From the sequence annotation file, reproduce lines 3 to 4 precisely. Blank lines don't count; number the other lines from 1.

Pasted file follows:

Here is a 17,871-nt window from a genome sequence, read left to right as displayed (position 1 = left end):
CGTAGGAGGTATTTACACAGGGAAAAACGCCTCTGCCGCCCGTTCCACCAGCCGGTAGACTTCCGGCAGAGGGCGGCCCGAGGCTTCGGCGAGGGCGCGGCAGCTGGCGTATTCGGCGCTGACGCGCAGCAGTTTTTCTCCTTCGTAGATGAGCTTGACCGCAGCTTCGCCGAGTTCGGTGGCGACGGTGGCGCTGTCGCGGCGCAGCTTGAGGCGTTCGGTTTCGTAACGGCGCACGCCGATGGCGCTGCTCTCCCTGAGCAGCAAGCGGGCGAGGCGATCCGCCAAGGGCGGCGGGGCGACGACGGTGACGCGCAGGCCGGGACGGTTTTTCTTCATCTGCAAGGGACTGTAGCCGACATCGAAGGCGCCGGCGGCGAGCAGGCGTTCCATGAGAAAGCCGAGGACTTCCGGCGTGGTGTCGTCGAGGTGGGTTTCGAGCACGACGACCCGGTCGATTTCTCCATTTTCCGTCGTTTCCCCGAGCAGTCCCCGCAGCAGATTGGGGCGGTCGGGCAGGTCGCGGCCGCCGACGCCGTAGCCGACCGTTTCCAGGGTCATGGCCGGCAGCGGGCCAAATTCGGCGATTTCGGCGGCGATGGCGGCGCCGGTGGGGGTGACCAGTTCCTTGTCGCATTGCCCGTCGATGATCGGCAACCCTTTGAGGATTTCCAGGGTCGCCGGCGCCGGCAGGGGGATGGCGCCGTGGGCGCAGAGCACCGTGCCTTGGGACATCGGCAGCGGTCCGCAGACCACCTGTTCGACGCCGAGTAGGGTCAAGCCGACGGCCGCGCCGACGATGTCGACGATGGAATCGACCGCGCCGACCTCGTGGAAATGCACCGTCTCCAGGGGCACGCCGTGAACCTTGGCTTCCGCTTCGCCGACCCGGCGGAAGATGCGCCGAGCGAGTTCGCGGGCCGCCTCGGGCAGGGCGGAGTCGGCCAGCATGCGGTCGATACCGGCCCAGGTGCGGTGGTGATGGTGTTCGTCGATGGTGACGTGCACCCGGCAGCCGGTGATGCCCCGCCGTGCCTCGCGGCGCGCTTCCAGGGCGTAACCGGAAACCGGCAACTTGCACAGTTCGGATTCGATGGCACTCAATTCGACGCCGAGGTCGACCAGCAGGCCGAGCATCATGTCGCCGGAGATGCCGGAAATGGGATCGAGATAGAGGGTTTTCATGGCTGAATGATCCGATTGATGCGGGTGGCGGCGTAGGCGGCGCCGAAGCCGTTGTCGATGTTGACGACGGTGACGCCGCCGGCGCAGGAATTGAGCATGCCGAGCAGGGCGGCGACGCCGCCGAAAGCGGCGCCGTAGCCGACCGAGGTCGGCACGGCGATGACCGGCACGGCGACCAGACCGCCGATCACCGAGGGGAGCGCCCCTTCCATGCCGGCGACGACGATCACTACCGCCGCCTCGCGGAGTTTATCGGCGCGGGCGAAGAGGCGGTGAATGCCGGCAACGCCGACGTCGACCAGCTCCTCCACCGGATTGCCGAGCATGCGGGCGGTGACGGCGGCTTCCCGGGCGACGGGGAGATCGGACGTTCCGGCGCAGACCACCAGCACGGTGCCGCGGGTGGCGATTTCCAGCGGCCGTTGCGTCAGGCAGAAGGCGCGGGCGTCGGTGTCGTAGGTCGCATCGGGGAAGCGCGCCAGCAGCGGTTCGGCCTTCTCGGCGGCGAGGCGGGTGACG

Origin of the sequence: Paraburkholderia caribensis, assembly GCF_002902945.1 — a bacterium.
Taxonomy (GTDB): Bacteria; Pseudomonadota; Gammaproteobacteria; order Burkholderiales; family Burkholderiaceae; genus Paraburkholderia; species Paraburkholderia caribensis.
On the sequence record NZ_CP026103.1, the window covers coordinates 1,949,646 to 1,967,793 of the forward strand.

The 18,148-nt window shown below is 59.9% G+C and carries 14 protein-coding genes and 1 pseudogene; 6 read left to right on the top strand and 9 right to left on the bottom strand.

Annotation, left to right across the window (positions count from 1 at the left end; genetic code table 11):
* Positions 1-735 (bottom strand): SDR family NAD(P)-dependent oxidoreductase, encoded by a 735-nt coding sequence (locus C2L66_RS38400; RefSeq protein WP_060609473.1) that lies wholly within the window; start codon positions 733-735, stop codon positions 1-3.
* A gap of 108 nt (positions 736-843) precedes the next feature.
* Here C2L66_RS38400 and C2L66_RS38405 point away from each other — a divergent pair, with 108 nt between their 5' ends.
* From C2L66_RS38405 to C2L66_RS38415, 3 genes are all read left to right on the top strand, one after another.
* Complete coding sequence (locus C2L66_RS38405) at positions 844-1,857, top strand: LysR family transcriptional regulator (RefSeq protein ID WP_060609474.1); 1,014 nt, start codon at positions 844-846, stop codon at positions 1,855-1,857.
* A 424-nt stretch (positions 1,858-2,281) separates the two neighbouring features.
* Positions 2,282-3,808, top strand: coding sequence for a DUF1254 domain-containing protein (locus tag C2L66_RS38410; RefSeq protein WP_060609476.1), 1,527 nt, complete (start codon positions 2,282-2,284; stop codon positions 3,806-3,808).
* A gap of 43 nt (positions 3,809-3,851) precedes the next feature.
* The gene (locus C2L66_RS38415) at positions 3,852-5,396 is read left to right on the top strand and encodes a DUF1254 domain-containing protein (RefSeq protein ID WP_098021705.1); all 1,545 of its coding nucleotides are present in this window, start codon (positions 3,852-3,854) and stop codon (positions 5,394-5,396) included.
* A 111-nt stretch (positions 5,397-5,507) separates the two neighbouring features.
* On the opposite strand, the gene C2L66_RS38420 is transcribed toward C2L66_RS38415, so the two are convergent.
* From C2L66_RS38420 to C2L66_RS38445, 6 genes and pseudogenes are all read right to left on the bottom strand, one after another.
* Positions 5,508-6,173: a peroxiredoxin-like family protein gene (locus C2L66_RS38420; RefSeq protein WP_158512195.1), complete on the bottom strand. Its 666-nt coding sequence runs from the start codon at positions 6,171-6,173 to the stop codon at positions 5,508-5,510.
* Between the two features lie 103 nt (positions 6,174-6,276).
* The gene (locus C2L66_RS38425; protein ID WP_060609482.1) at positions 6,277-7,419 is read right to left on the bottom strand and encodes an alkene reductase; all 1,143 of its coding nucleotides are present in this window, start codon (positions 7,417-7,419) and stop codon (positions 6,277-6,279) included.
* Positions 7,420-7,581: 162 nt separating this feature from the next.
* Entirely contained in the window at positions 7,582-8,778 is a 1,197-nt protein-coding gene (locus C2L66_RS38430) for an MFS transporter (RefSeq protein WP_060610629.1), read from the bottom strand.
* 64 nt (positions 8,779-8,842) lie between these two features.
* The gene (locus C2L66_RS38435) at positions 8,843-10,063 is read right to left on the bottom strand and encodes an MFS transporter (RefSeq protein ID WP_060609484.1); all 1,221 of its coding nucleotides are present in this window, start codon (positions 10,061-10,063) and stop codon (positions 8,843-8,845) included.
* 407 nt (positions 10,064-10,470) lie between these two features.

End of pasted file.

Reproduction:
Origin of the sequence: Paraburkholderia caribensis, assembly GCF_002902945.1 — a bacterium.
Taxonomy (GTDB): Bacteria; Pseudomonadota; Gammaproteobacteria; order Burkholderiales; family Burkholderiaceae; genus Paraburkholderia; species Paraburkholderia caribensis.